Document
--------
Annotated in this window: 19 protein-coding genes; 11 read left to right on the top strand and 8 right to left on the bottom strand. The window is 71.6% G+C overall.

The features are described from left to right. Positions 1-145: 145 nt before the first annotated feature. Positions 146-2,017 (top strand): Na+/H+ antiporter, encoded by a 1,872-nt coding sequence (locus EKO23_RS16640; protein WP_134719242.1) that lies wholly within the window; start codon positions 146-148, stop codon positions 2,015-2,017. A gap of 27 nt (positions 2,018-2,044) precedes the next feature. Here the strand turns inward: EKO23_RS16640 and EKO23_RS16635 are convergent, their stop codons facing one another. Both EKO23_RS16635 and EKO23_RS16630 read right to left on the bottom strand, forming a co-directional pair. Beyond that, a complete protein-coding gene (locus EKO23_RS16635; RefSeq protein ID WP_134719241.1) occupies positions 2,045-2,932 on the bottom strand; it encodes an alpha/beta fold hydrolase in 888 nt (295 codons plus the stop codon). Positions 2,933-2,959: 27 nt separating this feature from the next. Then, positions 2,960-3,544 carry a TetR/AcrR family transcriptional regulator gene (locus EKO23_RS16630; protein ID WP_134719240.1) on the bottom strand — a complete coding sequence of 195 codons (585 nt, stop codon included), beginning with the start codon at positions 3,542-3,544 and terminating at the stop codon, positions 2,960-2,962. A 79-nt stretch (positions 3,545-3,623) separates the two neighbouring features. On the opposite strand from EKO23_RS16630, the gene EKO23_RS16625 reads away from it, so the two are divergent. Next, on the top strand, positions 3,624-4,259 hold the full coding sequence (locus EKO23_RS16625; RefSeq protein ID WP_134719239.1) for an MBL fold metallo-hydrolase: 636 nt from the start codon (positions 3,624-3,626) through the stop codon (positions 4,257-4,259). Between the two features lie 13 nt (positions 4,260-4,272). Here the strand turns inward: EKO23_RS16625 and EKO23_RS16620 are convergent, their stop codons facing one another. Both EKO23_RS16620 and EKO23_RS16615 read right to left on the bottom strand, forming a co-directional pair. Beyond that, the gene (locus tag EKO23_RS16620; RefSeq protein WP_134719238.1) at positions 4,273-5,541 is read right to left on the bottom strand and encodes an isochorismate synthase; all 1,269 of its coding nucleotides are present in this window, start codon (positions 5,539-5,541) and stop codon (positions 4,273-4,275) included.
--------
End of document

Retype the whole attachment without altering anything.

Annotated in this window: 19 protein-coding genes; 11 read left to right on the top strand and 8 right to left on the bottom strand. The window is 71.6% G+C overall.

The features are described from left to right. Positions 1-145: 145 nt before the first annotated feature. Positions 146-2,017 (top strand): Na+/H+ antiporter, encoded by a 1,872-nt coding sequence (locus EKO23_RS16640; protein WP_134719242.1) that lies wholly within the window; start codon positions 146-148, stop codon positions 2,015-2,017. A gap of 27 nt (positions 2,018-2,044) precedes the next feature. Here the strand turns inward: EKO23_RS16640 and EKO23_RS16635 are convergent, their stop codons facing one another. Both EKO23_RS16635 and EKO23_RS16630 read right to left on the bottom strand, forming a co-directional pair. Beyond that, a complete protein-coding gene (locus EKO23_RS16635; RefSeq protein ID WP_134719241.1) occupies positions 2,045-2,932 on the bottom strand; it encodes an alpha/beta fold hydrolase in 888 nt (295 codons plus the stop codon). Positions 2,933-2,959: 27 nt separating this feature from the next. Then, positions 2,960-3,544 carry a TetR/AcrR family transcriptional regulator gene (locus EKO23_RS16630; protein ID WP_134719240.1) on the bottom strand — a complete coding sequence of 195 codons (585 nt, stop codon included), beginning with the start codon at positions 3,542-3,544 and terminating at the stop codon, positions 2,960-2,962. A 79-nt stretch (positions 3,545-3,623) separates the two neighbouring features. On the opposite strand from EKO23_RS16630, the gene EKO23_RS16625 reads away from it, so the two are divergent. Next, on the top strand, positions 3,624-4,259 hold the full coding sequence (locus EKO23_RS16625; RefSeq protein ID WP_134719239.1) for an MBL fold metallo-hydrolase: 636 nt from the start codon (positions 3,624-3,626) through the stop codon (positions 4,257-4,259). Between the two features lie 13 nt (positions 4,260-4,272). Here the strand turns inward: EKO23_RS16625 and EKO23_RS16620 are convergent, their stop codons facing one another. Both EKO23_RS16620 and EKO23_RS16615 read right to left on the bottom strand, forming a co-directional pair. Beyond that, the gene (locus tag EKO23_RS16620; RefSeq protein WP_134719238.1) at positions 4,273-5,541 is read right to left on the bottom strand and encodes an isochorismate synthase; all 1,269 of its coding nucleotides are present in this window, start codon (positions 5,539-5,541) and stop codon (positions 4,273-4,275) included.